• Once an employee is covered by the cap, the employee remains covered by the cap—thus, the number of employees to whom it applies can rise over the years.
  • Grandfathering for binding agreements in effect on Nov. 2, 2017.
  • Also applies to companies that register debt securities with the SEC
  • Effective for tax years beginning after Dec. 31, 2017

Taxation on Qualified Equity Grants may be deferred. Upon the receipt of stock through the exercise of a nonqualified stock option or the settlement of restricted stock units (RSUs) after Dec. 31, 2017, eligible employees may elect to defer taxation for up to five years if certain requirements are met. The grant must be made by a private company employer in connection with the performance of services as an employee, and the employer must have a written plan under which, in such calendar year, at least 80% of its employees are granted stock options or RSUs. Employees excluded from making a deferral election include any employee who is (i) a 1% owner of the employer, (ii) a current or former CEO or CFO of the employer (or certain relatives of a current or former CEO or CFO), or (iii) one of the four highest compensated officers for that taxable year or any of the preceding 10 taxable years.

Certain Fringe Benefits will no longer be excluded from taxation. Employees won’t be able to get tax-free treatment of their employer-paid moving expenses, or their bicycle commuting benefits. 

  • Bicycle benefit exclusion is suspended after Dec. 31, 2017 and reinstated on Jan. 1, 2026.

Employees can still get other transportation fringe benefits (parking, commuter passes) on a tax-free basis, but the employer won’t get a deduction for those plans. Reimbursement for entertainment, amusement, recreation, and club membership dues will also no longer be deductible by the employer, even if related to the employer’s trade or business.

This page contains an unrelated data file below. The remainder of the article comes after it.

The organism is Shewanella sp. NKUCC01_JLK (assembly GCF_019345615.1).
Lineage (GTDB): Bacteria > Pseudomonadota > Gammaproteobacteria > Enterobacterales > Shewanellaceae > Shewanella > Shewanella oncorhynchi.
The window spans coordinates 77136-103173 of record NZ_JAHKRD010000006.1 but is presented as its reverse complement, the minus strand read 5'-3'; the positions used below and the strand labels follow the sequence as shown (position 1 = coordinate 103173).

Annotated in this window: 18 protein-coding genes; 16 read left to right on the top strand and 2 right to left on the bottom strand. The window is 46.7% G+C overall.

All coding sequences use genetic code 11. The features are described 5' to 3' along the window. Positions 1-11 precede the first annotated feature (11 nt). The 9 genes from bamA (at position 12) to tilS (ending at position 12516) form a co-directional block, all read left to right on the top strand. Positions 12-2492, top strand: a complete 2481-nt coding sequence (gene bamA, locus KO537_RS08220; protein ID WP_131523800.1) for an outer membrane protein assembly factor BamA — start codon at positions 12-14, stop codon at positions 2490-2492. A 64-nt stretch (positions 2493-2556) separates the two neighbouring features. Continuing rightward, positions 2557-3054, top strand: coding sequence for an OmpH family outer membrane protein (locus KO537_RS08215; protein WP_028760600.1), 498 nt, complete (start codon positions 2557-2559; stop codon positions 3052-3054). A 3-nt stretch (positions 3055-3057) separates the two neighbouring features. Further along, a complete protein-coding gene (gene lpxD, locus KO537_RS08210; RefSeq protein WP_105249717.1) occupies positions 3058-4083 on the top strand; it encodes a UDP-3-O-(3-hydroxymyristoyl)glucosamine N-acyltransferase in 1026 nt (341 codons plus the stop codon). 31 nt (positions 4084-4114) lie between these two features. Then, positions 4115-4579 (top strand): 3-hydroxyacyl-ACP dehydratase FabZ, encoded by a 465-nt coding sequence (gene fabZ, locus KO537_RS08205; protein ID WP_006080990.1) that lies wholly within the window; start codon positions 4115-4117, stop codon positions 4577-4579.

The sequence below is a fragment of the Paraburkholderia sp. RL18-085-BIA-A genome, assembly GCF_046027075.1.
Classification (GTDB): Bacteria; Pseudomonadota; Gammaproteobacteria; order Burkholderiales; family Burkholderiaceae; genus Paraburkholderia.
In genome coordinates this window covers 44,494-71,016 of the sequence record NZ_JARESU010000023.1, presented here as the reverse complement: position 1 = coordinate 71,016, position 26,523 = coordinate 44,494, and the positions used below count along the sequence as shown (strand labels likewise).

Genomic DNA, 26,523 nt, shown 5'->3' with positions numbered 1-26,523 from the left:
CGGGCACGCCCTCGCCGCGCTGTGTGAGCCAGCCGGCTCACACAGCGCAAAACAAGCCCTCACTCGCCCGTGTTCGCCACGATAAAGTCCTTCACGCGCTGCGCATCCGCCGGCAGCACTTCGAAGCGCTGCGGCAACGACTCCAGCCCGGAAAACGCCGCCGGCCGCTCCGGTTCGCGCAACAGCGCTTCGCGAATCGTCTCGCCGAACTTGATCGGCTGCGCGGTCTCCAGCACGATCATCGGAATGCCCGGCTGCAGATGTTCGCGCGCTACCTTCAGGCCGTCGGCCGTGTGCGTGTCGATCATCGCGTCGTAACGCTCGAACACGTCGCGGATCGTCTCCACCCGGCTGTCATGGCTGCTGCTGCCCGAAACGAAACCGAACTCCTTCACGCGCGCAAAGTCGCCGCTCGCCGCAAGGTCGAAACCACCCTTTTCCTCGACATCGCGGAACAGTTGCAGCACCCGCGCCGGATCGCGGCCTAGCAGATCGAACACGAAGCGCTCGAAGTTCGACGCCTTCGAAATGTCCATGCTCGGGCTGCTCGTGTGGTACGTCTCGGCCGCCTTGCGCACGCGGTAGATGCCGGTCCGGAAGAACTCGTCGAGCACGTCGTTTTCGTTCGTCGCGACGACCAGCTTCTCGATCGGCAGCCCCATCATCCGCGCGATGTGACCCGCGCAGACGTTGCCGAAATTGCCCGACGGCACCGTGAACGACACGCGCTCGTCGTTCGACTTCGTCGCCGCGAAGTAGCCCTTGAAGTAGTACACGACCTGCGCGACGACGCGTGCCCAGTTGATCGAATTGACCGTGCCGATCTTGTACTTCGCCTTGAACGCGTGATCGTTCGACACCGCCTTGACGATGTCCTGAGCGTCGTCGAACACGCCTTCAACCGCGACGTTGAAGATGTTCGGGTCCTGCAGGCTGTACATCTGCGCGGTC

Congress considered eliminating the exclusion for Dependent Care Assistance benefits, Adoption Assistance benefits, Educational Assistance benefits, and Tuition Reduction benefits, but these types of benefits survived—one area where no changes are needed.

Retirement Benefit Changes include:

  • Roth IRA conversions cannot be recharacterized
  • Governmental retirement plans can allow in-service distributions to start as early as age 59
  • Longer period of time available to rollover a plan loan offset, so as to avoid the loan amount being treated as a taxable distribution

Repeal of the Individual Mandate under the Affordable Care Act.  What would an eBenefits alert be without a mention of the ACA? Technically, the individual mandate remains in the law, but the penalty associated with an individual’s failure to have health coverage is reduced to $0. This is not effective until the beginning of 2019. The bill does NOT repeal the employer mandate.

Gray Plant Mooty will be following these changes and more as they are implemented. Stay tuned to eBenefits, and call your Gray Plant Mooty lawyer if you have questions.